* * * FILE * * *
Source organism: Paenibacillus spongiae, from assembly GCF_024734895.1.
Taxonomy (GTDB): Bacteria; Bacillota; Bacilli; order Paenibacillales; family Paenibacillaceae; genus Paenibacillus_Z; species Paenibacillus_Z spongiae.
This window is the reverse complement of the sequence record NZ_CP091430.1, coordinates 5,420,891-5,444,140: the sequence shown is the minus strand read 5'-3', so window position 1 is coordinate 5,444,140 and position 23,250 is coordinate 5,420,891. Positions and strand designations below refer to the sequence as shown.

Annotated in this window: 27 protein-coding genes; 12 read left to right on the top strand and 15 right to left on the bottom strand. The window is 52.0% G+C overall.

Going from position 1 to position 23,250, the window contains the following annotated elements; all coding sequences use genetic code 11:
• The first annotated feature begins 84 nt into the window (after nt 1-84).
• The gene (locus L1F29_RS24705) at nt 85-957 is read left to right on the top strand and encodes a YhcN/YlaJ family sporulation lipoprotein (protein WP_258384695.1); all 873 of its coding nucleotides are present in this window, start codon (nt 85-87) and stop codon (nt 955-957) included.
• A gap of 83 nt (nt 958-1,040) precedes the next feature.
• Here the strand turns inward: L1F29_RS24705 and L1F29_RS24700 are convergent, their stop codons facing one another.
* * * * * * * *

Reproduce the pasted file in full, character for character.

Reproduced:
Source organism: Paenibacillus spongiae, from assembly GCF_024734895.1.
Taxonomy (GTDB): Bacteria; Bacillota; Bacilli; order Paenibacillales; family Paenibacillaceae; genus Paenibacillus_Z; species Paenibacillus_Z spongiae.
This window is the reverse complement of the sequence record NZ_CP091430.1, coordinates 5,420,891-5,444,140: the sequence shown is the minus strand read 5'-3', so window position 1 is coordinate 5,444,140 and position 23,250 is coordinate 5,420,891. Positions and strand designations below refer to the sequence as shown.

Annotated in this window: 27 protein-coding genes; 12 read left to right on the top strand and 15 right to left on the bottom strand. The window is 52.0% G+C overall.

Going from position 1 to position 23,250, the window contains the following annotated elements; all coding sequences use genetic code 11:
• The first annotated feature begins 84 nt into the window (after nt 1-84).
• The gene (locus L1F29_RS24705) at nt 85-957 is read left to right on the top strand and encodes a YhcN/YlaJ family sporulation lipoprotein (protein WP_258384695.1); all 873 of its coding nucleotides are present in this window, start codon (nt 85-87) and stop codon (nt 955-957) included.
• A gap of 83 nt (nt 958-1,040) precedes the next feature.
• Here the strand turns inward: L1F29_RS24705 and L1F29_RS24700 are convergent, their stop codons facing one another.